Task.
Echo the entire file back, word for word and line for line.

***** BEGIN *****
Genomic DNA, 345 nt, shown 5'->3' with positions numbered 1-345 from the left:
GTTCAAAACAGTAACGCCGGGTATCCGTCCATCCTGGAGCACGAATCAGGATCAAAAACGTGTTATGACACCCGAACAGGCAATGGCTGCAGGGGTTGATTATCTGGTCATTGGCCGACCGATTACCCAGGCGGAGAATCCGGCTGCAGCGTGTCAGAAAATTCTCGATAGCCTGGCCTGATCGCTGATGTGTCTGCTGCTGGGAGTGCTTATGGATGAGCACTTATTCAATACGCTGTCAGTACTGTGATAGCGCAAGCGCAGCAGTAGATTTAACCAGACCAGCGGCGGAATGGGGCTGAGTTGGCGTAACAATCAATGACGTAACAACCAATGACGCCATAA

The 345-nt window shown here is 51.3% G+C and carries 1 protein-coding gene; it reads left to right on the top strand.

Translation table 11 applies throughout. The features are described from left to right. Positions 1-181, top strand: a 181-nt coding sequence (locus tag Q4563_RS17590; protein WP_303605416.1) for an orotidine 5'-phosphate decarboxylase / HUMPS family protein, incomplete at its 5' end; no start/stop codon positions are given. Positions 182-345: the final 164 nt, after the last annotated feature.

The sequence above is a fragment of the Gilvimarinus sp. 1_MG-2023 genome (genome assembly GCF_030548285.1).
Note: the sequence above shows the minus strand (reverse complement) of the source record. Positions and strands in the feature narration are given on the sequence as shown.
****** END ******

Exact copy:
Genomic DNA, 345 nt, shown 5'->3' with positions numbered 1-345 from the left:
GTTCAAAACAGTAACGCCGGGTATCCGTCCATCCTGGAGCACGAATCAGGATCAAAAACGTGTTATGACACCCGAACAGGCAATGGCTGCAGGGGTTGATTATCTGGTCATTGGCCGACCGATTACCCAGGCGGAGAATCCGGCTGCAGCGTGTCAGAAAATTCTCGATAGCCTGGCCTGATCGCTGATGTGTCTGCTGCTGGGAGTGCTTATGGATGAGCACTTATTCAATACGCTGTCAGTACTGTGATAGCGCAAGCGCAGCAGTAGATTTAACCAGACCAGCGGCGGAATGGGGCTGAGTTGGCGTAACAATCAATGACGTAACAACCAATGACGCCATAA

The 345-nt window shown here is 51.3% G+C and carries 1 protein-coding gene; it reads left to right on the top strand.

Translation table 11 applies throughout. The features are described from left to right. Positions 1-181, top strand: a 181-nt coding sequence (locus tag Q4563_RS17590; protein WP_303605416.1) for an orotidine 5'-phosphate decarboxylase / HUMPS family protein, incomplete at its 5' end; no start/stop codon positions are given. Positions 182-345: the final 164 nt, after the last annotated feature.

The sequence above is a fragment of the Gilvimarinus sp. 1_MG-2023 genome (genome assembly GCF_030548285.1).
Note: the sequence above shows the minus strand (reverse complement) of the source record. Positions and strands in the feature narration are given on the sequence as shown.